Tips for Effective Buss Compression
Buss compression is certainly not a new concept, however, it is an effective and reliable engineering tool and its basic principles are vital considering you are affecting multiple voices. When approaching buss compression, there are two essential tools at your fingertips: Attack and Release – these two tools, when properly utilized, will have the ultimate say in the outcome of your efforts.
The attack and release functions of a compressor will tell its detector how to react to signal that passes through. An effective use of attack and release will essentially allow you to make conscious envelope changes to the signal rising above the threshold at the detector. This brings about the main philosophical concept behind compression, which is to shape the signal, rather than merely restrict its dynamic range (dynamic restriction is part of shaping the signal, not the end purpose). The attack and release controls are what really provide the push and pull effects of compression.
With this in mind, I have provided examples of effective and ineffective buss compression, focusing on attack and release settings, for a few simple approaches.
All of the following audio passed through the same compressor with the same settings (beside attack and release) and a ratio of 1.5:1 with an average gain reduction of 4 dB.
Original Track (with no buss compression):
Effective Transient Compression:
Attack Setting: 8.5 ms
Release Setting: 7.5 ms
Why? – The quick attack captures the transient before it reaches it’s fullest point, and the release lets go during the decay, allowing the transient to be tamed while the rest of the signal passes through unchanged. The push and pull is effectively centered over the rise and fall of the transient, making its response symmetrical and maintaining the integrity of the attack and decay slopes.
Ineffective Transient Compression:
Attack Setting: 16.0 ms
Release Setting: 32.0 ms
Why? – The attack setting coincides with the peak of the transient and the release lets go during the sustain of the signal, smearing the punch of the transient and causing a noticeable dynamic hiccup after the decay of the transient. This is an arhythmic push and pull.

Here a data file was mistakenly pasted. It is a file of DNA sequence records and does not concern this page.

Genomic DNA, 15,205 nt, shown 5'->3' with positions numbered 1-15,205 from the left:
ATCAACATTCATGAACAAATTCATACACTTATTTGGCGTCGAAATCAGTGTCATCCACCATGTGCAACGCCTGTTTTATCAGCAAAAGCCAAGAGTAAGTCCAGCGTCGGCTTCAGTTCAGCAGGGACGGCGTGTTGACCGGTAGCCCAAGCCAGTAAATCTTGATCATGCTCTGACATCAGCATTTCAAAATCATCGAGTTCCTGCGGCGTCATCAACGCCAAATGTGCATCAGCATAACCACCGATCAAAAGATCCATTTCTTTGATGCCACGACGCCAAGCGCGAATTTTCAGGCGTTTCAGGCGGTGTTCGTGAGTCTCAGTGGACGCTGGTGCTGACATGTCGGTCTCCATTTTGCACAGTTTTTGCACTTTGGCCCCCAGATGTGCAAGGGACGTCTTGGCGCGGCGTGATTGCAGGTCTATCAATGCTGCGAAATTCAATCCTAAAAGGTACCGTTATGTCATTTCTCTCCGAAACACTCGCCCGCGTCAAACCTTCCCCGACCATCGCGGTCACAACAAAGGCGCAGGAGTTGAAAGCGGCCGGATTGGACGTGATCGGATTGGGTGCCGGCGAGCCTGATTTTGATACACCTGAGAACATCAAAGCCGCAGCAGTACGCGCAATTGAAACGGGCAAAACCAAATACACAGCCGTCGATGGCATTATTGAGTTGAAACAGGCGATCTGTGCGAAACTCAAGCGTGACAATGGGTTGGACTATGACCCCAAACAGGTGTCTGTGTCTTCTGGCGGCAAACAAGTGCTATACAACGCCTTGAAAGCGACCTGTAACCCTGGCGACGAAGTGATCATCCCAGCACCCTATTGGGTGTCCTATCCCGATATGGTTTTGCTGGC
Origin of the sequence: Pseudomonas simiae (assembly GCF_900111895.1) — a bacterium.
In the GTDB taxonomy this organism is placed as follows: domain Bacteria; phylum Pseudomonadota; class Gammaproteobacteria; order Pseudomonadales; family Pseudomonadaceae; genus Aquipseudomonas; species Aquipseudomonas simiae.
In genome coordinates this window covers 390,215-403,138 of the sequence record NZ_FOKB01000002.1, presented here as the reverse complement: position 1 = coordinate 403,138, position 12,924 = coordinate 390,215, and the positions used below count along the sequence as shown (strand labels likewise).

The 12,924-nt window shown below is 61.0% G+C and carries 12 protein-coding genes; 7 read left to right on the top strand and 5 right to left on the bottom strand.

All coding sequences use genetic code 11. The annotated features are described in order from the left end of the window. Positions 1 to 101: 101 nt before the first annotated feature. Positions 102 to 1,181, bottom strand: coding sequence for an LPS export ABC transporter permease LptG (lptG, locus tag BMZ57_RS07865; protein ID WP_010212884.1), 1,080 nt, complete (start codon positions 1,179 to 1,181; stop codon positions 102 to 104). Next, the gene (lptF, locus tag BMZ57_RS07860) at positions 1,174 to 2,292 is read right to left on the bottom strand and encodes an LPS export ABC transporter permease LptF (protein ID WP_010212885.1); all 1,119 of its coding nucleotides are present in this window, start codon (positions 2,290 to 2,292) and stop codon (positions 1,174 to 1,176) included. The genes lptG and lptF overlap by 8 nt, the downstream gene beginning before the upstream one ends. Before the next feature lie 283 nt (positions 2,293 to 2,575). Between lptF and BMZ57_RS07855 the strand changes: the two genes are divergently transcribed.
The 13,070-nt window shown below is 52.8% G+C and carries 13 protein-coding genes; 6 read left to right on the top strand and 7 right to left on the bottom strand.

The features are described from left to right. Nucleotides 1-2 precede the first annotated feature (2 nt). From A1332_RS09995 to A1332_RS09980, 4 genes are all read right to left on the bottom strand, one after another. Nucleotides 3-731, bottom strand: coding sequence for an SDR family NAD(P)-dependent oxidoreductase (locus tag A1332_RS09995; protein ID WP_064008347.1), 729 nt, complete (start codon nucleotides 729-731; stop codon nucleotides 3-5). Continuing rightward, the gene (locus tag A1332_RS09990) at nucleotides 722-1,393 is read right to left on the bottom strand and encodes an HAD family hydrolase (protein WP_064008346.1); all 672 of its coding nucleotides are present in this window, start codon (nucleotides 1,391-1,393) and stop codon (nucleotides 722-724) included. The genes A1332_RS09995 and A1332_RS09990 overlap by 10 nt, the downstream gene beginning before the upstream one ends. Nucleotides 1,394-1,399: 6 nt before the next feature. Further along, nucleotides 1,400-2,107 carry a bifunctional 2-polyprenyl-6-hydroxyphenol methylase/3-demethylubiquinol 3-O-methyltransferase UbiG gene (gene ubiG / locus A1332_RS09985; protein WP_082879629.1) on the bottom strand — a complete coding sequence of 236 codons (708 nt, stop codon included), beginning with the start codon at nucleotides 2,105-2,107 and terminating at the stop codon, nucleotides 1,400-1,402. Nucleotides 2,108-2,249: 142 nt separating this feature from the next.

Effective Sustain Compression:
Attack Setting: 32.0 ms
Release Setting: 10.0 ms
Why? – The attack captures the signal during the sustain causing the transient to be unaffected, while the release lets go quickly enough as to not overlap with the following transient. In other words, only the sustain of the signal is affected. The push and pull is centered over the sustain, bringing it to the forefront while maintaining the integrity of the sustain slope.
Ineffective Sustain Compression:
Attack Setting: 83.0 ms
Release Setting: 51.0 ms
Why? – The attack grabs the signal well after the beginning of the sustain causing an unnatural sounding sustain, while the release overlaps the following transient, causing a blur that does not rhythmically coincide with the music. This is also an arhythmic push and pull.
Effective Combined Compression (Transient and Sustain):
Attack Setting: 5.5 ms
Release Setting: 97.0 ms
Why? – The attack grabs the signal before the transient is at it’s peak, and holds for the duration of the sustains, letting go before the following transient. In other words, these settings are rhythmically harmonious with the music. The push and pull between transient and sustain is achieved.
Ineffective Combined Compression (Transient and Sustain):
Attack Setting: 4.0 ms
Release Setting: 620.0 ms
Why? – The attack is okay, but approaching a dangerously fast zone where if it were any quicker, the attack of the signals envelope would lose most of it’s slope, causing the transient to sound unnatural or “over-compressed.” Additionally, the release setting lasts way too long, making all settings irrelevant. This is all push and no pull.
Do you use buss compression when you mix? Why or why not?
Here’s a tutorial from Matthew Weiss on using Slate Digital’s FG-Grey on the stereo mix buss to enhance the sense of groove, a shootout from Ian Vargo comparing the SSL Duality with the Waves G-Channel Buss Compressor plugin, and a walkthrough of David Glenn’s two-buss signal chain.
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